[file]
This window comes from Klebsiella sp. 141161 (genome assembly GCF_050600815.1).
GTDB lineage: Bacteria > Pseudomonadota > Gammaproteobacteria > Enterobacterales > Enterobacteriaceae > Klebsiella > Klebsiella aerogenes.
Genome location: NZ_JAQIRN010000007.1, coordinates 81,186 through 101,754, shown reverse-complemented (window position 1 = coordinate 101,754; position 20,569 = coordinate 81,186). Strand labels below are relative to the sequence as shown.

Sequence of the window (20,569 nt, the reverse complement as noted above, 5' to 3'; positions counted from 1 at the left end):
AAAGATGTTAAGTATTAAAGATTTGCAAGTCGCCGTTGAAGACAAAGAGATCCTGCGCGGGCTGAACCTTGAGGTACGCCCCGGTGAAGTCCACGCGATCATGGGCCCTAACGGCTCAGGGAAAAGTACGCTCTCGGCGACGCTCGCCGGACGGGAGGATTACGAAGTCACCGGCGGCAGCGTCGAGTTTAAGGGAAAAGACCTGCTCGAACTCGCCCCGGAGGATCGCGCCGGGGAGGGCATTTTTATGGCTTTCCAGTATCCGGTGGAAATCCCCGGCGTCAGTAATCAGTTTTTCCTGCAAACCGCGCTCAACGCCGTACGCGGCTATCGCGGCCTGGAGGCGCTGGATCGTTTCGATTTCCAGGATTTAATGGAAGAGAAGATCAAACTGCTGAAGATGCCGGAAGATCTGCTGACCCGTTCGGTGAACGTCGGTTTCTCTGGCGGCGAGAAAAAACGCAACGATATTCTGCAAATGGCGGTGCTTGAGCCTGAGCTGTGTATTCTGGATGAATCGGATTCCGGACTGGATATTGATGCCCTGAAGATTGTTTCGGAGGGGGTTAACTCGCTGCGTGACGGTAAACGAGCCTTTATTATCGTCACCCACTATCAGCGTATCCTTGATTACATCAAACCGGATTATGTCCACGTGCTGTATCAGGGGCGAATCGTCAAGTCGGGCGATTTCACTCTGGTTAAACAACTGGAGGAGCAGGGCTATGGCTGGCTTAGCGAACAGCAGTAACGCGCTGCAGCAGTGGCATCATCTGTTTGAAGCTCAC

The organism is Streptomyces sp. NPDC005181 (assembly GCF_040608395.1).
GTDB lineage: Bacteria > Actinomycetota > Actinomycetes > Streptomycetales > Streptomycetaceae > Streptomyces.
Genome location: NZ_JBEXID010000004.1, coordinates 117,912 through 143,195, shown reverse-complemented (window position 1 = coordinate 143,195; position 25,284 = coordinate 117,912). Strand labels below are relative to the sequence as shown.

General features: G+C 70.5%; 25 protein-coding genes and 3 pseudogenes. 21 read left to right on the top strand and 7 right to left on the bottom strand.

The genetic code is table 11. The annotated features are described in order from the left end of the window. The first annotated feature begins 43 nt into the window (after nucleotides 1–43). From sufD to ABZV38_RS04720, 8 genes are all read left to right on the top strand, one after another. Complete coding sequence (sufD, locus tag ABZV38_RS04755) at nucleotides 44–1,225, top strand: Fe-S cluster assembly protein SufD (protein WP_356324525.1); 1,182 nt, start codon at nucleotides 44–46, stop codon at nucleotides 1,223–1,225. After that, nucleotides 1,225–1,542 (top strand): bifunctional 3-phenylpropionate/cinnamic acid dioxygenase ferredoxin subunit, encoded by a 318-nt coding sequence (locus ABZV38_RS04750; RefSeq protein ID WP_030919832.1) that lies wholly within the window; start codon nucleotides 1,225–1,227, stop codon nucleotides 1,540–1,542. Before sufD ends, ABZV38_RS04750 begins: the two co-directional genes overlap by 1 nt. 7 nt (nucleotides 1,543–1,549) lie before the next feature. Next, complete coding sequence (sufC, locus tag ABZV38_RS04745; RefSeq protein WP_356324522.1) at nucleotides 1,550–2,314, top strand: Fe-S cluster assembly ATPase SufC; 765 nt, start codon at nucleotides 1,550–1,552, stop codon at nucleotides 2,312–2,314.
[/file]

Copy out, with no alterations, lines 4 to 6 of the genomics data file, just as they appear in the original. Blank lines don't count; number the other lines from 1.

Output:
Sequence of the window (20,569 nt, the reverse complement as noted above, 5' to 3'; positions counted from 1 at the left end):
AAAGATGTTAAGTATTAAAGATTTGCAAGTCGCCGTTGAAGACAAAGAGATCCTGCGCGGGCTGAACCTTGAGGTACGCCCCGGTGAAGTCCACGCGATCATGGGCCCTAACGGCTCAGGGAAAAGTACGCTCTCGGCGACGCTCGCCGGACGGGAGGATTACGAAGTCACCGGCGGCAGCGTCGAGTTTAAGGGAAAAGACCTGCTCGAACTCGCCCCGGAGGATCGCGCCGGGGAGGGCATTTTTATGGCTTTCCAGTATCCGGTGGAAATCCCCGGCGTCAGTAATCAGTTTTTCCTGCAAACCGCGCTCAACGCCGTACGCGGCTATCGCGGCCTGGAGGCGCTGGATCGTTTCGATTTCCAGGATTTAATGGAAGAGAAGATCAAACTGCTGAAGATGCCGGAAGATCTGCTGACCCGTTCGGTGAACGTCGGTTTCTCTGGCGGCGAGAAAAAACGCAACGATATTCTGCAAATGGCGGTGCTTGAGCCTGAGCTGTGTATTCTGGATGAATCGGATTCCGGACTGGATATTGATGCCCTGAAGATTGTTTCGGAGGGGGTTAACTCGCTGCGTGACGGTAAACGAGCCTTTATTATCGTCACCCACTATCAGCGTATCCTTGATTACATCAAACCGGATTATGTCCACGTGCTGTATCAGGGGCGAATCGTCAAGTCGGGCGATTTCACTCTGGTTAAACAACTGGAGGAGCAGGGCTATGGCTGGCTTAGCGAACAGCAGTAACGCGCTGCAGCAGTGGCATCATCTGTTTGAAGCTCAC

The organism is Streptomyces sp. NPDC005181 (assembly GCF_040608395.1).